Tag Archives: work

What I’ve Learned from Working in a Motel.

2 Sep

I’ve had my job as a motel front desk clerk for just over two years now. It’s not a job I’m anticipating holding onto for the rest of my life, nor is it the career path I’m choosing to pursue. That being said, if you’re a college student looking for a job, I highly recommend trying to get work at a motel front desk. Not a hotel desk, and not at one of those motel chains. We’re talking local, family owned motels, like the one I’m working at. Chances are they’ll be very lenient on rules, very nice to you, and treat you well as an employee. This is what I’ve found, at least.

I really like my job at the motel I work at. Don’t get me wrong, I’ve had my ups and downs with it along the way, but it’s a job I fully intend on keeping until I graduate from college this upcoming June and get out of town. Hell, I might even try to get another motel job elsewhere once I’m out of Ashland, just until I can save enough money to do whatever the hell it is I want to do with my future.

Anyway, I’ve come to realize this morning that I’ve learned quite a lot from my two years of working here, and I thought I’d share a little advice with anyone who might be going into the motel front desk business anytime soon.

  • Look presentable. I mean, I’ve had days where I’ve gone to work not looking my best, which is fine. Hell, I’m at the point where if I have nothing else going on for the day, except work, I won’t bother to put makeup on. I’ve found though that on days where I’m dressed nicely and look presentable, I’m much more likely to be chipper with the guests. This could just pertain to me (aka people who aren’t exactly the most confident), but I find it’s the little things that help.
  • People like to be talked to. Okay, maybe not all people, but most do. I try to ask questions like “long drive?” or “any fun plans in [city]?” when I’m doing the check in process. I find most people like this, though, if I had to stereotype, usually middle aged women, older men, and elderly couples like this best (oh man, especially elderly couples). It’s sometimes a really nice transition for them after a long trip. It’s also a nice way to welcome them.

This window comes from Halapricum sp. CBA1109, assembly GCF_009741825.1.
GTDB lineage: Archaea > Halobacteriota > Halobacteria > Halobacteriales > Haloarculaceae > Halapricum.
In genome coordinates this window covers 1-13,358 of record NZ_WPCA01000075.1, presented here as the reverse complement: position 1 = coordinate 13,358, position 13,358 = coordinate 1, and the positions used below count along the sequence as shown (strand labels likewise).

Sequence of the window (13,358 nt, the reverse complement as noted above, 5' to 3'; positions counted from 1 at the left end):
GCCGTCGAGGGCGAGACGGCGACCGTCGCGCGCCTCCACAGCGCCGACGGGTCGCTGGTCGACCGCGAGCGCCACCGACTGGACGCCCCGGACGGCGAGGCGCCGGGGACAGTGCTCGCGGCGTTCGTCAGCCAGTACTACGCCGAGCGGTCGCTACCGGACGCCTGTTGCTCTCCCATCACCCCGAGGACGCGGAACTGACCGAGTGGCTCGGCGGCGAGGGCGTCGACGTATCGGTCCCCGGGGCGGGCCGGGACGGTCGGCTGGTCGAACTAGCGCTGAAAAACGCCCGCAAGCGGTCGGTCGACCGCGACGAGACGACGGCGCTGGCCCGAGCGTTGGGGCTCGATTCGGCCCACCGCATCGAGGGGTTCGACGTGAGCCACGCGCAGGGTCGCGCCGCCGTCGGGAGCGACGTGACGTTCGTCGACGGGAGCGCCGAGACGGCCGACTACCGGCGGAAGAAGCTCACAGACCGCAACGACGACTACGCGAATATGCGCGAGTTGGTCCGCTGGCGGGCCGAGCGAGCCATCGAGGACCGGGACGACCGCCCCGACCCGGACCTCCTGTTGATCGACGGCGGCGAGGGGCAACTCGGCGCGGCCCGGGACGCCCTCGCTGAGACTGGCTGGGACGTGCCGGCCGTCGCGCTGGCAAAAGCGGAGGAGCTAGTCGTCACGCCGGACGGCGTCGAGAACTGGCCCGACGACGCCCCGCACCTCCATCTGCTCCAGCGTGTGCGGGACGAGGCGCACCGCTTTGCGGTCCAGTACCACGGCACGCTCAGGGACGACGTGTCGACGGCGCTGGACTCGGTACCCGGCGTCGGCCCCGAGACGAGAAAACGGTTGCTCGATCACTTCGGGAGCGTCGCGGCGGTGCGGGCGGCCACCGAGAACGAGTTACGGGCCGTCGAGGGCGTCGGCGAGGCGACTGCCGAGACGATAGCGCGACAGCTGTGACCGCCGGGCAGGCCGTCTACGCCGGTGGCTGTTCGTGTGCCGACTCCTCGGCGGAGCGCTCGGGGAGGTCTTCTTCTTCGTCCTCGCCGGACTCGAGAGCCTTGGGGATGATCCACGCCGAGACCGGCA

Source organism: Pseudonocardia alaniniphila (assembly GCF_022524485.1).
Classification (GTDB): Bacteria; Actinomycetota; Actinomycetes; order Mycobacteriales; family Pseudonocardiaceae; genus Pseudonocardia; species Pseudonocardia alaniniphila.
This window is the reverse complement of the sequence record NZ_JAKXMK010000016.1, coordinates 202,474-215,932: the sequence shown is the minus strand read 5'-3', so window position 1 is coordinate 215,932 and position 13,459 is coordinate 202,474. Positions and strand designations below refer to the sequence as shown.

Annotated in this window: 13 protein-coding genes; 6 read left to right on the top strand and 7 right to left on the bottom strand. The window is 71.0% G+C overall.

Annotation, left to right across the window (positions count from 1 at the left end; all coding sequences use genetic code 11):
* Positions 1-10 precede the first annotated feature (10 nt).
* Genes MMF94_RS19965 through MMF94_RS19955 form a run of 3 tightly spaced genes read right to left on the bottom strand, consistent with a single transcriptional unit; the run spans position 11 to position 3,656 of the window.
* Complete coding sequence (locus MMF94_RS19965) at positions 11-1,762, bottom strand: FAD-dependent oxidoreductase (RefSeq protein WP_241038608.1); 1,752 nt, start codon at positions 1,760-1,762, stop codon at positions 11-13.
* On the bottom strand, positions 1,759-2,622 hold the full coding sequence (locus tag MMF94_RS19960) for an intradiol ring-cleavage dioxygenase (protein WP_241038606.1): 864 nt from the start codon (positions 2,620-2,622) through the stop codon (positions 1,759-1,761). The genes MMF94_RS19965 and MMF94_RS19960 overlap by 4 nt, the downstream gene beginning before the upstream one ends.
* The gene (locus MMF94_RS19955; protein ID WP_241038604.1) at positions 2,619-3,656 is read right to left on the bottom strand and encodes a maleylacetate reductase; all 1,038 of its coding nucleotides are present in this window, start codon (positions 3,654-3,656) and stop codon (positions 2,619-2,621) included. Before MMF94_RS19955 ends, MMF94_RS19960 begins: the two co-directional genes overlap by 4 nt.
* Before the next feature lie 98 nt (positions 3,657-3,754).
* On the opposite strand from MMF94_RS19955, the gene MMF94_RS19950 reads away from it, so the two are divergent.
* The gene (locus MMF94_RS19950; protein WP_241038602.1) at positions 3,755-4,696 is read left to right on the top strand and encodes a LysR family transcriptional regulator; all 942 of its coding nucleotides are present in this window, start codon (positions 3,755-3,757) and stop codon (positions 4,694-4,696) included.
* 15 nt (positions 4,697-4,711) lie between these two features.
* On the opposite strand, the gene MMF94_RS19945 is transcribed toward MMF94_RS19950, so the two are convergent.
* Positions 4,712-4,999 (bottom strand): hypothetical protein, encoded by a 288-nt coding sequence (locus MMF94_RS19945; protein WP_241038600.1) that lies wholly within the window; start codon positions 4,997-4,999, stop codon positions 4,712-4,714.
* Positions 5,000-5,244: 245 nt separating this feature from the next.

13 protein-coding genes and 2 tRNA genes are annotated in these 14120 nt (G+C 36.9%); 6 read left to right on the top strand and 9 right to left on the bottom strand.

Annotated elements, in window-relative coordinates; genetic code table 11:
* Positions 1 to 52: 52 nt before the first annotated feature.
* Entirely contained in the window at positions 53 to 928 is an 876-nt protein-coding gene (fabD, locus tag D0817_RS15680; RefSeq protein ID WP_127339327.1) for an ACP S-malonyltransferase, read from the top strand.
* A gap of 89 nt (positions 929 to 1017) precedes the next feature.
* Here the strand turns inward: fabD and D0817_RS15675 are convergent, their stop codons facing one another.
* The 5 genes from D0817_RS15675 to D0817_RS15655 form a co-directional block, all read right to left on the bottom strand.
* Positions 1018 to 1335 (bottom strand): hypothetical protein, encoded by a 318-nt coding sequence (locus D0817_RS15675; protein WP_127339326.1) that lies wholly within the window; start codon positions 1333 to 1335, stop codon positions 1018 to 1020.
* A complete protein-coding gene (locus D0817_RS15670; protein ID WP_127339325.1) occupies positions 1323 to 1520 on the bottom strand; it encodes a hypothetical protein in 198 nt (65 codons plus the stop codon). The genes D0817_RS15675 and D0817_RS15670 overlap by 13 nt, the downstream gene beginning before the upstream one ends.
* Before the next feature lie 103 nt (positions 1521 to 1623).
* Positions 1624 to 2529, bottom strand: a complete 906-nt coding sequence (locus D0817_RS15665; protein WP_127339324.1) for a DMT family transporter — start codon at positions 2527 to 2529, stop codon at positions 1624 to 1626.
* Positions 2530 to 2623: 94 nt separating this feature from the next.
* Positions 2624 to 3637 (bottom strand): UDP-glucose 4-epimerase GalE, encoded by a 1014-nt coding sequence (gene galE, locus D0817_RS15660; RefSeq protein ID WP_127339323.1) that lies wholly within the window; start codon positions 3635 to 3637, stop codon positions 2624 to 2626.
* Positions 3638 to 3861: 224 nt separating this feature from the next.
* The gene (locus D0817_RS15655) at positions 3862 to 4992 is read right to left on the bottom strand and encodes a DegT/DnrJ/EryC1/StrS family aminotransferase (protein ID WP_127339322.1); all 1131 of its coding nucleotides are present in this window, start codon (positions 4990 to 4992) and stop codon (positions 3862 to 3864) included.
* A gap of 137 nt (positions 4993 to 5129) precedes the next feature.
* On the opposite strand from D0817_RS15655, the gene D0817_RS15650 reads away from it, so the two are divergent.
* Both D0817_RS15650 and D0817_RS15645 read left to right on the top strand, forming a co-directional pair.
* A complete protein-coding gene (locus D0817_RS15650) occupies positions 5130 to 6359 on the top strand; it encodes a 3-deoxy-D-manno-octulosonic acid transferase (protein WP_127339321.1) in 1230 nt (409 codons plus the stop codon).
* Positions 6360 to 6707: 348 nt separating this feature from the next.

• Give the customer your full undivided attention. The best perk, in my opinion, of working at a motel is that I get to sit in front of a computer screen the whole time I’m there. This means I get to go on Facebook, work on my writing, do homework, and watch tons of Netflix. Hell, I’m writing this entry up at work right now. That being said, the second I see someone approaching the front door, I pause whatever it is I’m watching, minimize Facebook, or put my homework aside. While a guest is there they become your number one priority.
  • Don’t be afraid to turn people away. I haven’t done this many times, but it has happened once or twice. I only do it if the person tells me they “don’t have the cash on them” at the time and “will pay the next morning”. I’ve made more than one mistake in the past in believing these statements, and the motel pays the price by that person running out before paying their bill. So at this point if the person can’t pay upfront or doesn’t have a credit card to put on file, I turn them down. This usually leads to people pleading with me (which has gotten me in the past, and then gotten me in trouble because they lied and didn’t pay). The best way I handle this is by saying, “Sorry, I can’t. If it were up to me I would, but my boss would kill me.” It takes the blame off of you, and since your boss isn’t there you’re directing the blame at an invisible entity. It’s a pretty good tactic to use.